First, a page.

You will be able to attract more traffic and convert more potential customers if you have a solid Search Engine Optimization (SEO) strategy. Google may rank a website with better metrics such as time on page and bounce rate if it’s optimized for conversions. SEO is extremely complex, but optimizing your site can give you a head start. Look at trends you see in your current user behavior reports, as well as the experience of your users. Eventually, you’ll see traffic and conversions increase based on your hard work.
Additionally, even older content can continue to work for you in the long run. Don’t dismiss your efforts as being dated. Writing good evergreen content can help you attract traffic and convert customers for years to come.
Nick Shackelford, Structured Agency
Making the Website Easy To Use
If you want your website to be successful, you need to make your website as easy to use as possible. This means optimizing for mobile devices and making your website user-friendly. You can use good internal linking to help people find content more easily based on what they are looking at already on your website. For example, if they are on a blog post about marketing, you can easily link to your other posts about various marketing topics to help them learn more.
Rachel Roff, Urban Skin Rx
Having a Clean and Speedy Website
Mike Miller, Wilderness Times
Improving the Site’s Performance
Optimizing a website is ultimately about improving every aspect of its performance in an attempt to create the highest quality user experience possible, and in turn, rank higher in the SERPs. Delivering a level of performance that meets or surpasses your competitors’ is how you do the same in the search engine rankings, and how you achieve the crawlability that makes your pages visible in the first place. There are hundreds of page elements to optimize, but the end goal is always to help a visitor find exactly what they came for, which is unique to every site. Optimization helps your visitor accomplish their goal with ease and success.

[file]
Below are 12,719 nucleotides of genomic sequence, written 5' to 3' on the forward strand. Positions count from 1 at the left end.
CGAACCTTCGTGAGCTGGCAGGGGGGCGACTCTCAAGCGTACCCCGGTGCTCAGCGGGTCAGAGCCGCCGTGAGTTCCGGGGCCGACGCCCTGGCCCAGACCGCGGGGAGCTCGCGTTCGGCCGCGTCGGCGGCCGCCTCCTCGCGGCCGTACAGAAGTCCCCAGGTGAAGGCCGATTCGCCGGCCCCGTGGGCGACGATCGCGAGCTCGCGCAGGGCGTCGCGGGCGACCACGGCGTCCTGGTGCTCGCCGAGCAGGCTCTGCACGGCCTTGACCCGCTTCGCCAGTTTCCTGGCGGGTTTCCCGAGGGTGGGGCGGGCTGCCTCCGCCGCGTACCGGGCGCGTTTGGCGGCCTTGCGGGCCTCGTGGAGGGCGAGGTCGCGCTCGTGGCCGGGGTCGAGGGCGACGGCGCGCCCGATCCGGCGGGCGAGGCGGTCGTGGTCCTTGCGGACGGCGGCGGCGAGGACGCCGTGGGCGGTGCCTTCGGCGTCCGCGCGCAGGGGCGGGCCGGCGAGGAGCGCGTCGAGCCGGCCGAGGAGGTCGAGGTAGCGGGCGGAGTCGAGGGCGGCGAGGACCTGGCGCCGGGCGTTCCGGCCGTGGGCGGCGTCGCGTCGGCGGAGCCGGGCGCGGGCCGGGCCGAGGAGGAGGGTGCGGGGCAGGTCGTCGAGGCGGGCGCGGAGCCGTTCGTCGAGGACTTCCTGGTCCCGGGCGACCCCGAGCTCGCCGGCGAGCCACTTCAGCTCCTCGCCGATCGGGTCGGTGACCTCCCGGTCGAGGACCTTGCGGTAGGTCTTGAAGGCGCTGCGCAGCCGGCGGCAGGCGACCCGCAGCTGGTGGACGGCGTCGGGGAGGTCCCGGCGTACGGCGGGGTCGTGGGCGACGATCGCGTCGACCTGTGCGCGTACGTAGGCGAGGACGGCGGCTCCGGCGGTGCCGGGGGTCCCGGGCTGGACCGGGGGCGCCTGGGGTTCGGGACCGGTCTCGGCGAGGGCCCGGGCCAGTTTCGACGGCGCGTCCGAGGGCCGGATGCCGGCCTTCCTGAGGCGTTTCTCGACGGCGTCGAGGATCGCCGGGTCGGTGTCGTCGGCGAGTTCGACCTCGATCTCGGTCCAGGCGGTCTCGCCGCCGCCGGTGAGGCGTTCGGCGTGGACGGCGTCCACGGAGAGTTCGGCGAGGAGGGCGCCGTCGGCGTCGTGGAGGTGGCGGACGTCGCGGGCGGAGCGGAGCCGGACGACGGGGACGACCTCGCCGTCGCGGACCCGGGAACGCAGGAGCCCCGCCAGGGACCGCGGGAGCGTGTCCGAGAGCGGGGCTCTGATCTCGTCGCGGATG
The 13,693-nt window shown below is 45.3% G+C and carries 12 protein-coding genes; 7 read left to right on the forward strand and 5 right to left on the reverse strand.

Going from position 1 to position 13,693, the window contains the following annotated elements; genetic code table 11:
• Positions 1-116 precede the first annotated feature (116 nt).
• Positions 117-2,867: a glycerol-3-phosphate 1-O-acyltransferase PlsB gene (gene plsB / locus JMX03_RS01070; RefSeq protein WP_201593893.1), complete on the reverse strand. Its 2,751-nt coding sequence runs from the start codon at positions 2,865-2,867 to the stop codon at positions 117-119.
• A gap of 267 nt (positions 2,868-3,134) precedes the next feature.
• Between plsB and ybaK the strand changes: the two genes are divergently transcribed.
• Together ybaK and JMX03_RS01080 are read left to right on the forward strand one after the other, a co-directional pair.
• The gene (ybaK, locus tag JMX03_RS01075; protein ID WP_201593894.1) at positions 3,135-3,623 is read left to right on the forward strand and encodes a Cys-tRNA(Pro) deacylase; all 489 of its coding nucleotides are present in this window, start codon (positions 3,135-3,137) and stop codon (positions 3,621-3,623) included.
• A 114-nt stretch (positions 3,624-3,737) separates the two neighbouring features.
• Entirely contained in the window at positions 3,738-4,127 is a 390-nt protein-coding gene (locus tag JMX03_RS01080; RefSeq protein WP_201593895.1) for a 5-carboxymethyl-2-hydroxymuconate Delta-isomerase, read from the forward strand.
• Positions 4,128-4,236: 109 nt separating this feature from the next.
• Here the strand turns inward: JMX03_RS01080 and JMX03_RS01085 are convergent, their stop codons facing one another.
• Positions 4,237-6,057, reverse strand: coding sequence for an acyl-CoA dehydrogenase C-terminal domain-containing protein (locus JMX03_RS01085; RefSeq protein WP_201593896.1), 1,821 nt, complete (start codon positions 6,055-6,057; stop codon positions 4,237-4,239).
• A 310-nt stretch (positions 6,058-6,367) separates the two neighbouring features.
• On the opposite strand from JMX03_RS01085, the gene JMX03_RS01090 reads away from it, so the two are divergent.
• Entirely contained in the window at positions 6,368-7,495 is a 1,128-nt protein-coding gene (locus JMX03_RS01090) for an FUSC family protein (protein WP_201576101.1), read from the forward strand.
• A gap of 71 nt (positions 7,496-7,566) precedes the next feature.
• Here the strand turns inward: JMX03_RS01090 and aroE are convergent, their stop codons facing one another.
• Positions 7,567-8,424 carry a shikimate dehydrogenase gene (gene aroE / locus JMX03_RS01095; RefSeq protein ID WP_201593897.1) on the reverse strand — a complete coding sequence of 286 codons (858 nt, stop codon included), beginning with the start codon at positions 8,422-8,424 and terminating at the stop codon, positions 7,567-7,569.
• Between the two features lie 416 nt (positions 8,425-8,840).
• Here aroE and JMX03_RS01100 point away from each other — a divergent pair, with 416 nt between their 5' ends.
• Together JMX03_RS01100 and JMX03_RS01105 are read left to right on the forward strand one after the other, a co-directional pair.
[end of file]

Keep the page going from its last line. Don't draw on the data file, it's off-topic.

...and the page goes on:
Roy Morejon, Enventys Partners
Enhancing All Components To Work Together Seamlessly
In a nutshell, optimizing a website means experimenting with and enhancing every existing website component so that it works seamlessly with others while achieving stable, consistent, and optimal performance. These components include data analysis, keyword research, impactful content, on-page and off-page SEO, device optimization, page speed, and more. The irony is that this process of optimization can never truly end, as there will always be something more to do to improve the functionality of a website!
Eva Taylor, WP Buffs
Striving To Turn Traffic Into Money
Optimization can mean different things. You can optimize a website for organic traffic. You can optimize it to increase your conversion rate. You can optimize for load speed and user experience and a half-dozen other things. But in all these cases, we’re making the website better — usually to make it stickier, to help it convert better, to help it drive more traffic, etc.
I’m focused on conversion rate optimization (CRO) right now. In eCommerce, my niche, CRO determines how well you can turn traffic into money. With a good CRO, you can live on paid traffic alone and be successful. With bad CRO, you can have immense organic traffic and a big budget and still fail.
Richard Clews, Pants and Socks